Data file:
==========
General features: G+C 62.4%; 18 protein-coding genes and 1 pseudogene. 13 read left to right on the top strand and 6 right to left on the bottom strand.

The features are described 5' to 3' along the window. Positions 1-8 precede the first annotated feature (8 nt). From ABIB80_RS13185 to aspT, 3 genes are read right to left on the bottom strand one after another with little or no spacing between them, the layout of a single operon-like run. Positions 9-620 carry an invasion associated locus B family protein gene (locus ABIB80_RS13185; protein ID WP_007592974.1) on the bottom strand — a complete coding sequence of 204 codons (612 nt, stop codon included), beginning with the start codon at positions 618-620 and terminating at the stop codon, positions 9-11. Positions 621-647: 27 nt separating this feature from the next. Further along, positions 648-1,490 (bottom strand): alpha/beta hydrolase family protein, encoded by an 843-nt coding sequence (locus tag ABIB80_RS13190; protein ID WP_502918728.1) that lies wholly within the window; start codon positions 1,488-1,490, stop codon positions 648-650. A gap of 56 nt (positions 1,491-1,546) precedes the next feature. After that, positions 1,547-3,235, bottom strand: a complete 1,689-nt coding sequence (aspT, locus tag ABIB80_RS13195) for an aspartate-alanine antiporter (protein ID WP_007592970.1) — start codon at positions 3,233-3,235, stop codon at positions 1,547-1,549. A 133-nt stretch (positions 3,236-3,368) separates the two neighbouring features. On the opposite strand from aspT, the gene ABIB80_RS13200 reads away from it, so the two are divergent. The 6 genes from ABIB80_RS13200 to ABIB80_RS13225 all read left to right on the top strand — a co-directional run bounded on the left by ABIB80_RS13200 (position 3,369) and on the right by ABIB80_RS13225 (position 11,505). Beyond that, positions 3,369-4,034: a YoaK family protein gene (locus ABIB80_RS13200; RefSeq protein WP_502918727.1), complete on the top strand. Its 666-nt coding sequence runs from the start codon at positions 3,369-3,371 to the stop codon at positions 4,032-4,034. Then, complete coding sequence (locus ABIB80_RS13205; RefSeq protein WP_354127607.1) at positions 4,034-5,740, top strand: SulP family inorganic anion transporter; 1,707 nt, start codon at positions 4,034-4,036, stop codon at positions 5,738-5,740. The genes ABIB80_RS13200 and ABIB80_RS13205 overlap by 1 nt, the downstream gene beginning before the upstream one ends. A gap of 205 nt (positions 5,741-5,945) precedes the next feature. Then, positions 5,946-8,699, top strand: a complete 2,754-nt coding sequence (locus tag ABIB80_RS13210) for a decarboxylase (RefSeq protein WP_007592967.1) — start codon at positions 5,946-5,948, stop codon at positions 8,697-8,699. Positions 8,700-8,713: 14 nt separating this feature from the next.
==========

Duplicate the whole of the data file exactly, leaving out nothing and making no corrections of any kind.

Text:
General features: G+C 62.4%; 18 protein-coding genes and 1 pseudogene. 13 read left to right on the top strand and 6 right to left on the bottom strand.

The features are described 5' to 3' along the window. Positions 1-8 precede the first annotated feature (8 nt). From ABIB80_RS13185 to aspT, 3 genes are read right to left on the bottom strand one after another with little or no spacing between them, the layout of a single operon-like run. Positions 9-620 carry an invasion associated locus B family protein gene (locus ABIB80_RS13185; protein ID WP_007592974.1) on the bottom strand — a complete coding sequence of 204 codons (612 nt, stop codon included), beginning with the start codon at positions 618-620 and terminating at the stop codon, positions 9-11. Positions 621-647: 27 nt separating this feature from the next. Further along, positions 648-1,490 (bottom strand): alpha/beta hydrolase family protein, encoded by an 843-nt coding sequence (locus tag ABIB80_RS13190; protein ID WP_502918728.1) that lies wholly within the window; start codon positions 1,488-1,490, stop codon positions 648-650. A gap of 56 nt (positions 1,491-1,546) precedes the next feature. After that, positions 1,547-3,235, bottom strand: a complete 1,689-nt coding sequence (aspT, locus tag ABIB80_RS13195) for an aspartate-alanine antiporter (protein ID WP_007592970.1) — start codon at positions 3,233-3,235, stop codon at positions 1,547-1,549. A 133-nt stretch (positions 3,236-3,368) separates the two neighbouring features. On the opposite strand from aspT, the gene ABIB80_RS13200 reads away from it, so the two are divergent. The 6 genes from ABIB80_RS13200 to ABIB80_RS13225 all read left to right on the top strand — a co-directional run bounded on the left by ABIB80_RS13200 (position 3,369) and on the right by ABIB80_RS13225 (position 11,505). Beyond that, positions 3,369-4,034: a YoaK family protein gene (locus ABIB80_RS13200; RefSeq protein WP_502918727.1), complete on the top strand. Its 666-nt coding sequence runs from the start codon at positions 3,369-3,371 to the stop codon at positions 4,032-4,034. Then, complete coding sequence (locus ABIB80_RS13205; RefSeq protein WP_354127607.1) at positions 4,034-5,740, top strand: SulP family inorganic anion transporter; 1,707 nt, start codon at positions 4,034-4,036, stop codon at positions 5,738-5,740. The genes ABIB80_RS13200 and ABIB80_RS13205 overlap by 1 nt, the downstream gene beginning before the upstream one ends. A gap of 205 nt (positions 5,741-5,945) precedes the next feature. Then, positions 5,946-8,699, top strand: a complete 2,754-nt coding sequence (locus tag ABIB80_RS13210) for a decarboxylase (RefSeq protein WP_007592967.1) — start codon at positions 5,946-5,948, stop codon at positions 8,697-8,699. Positions 8,700-8,713: 14 nt separating this feature from the next.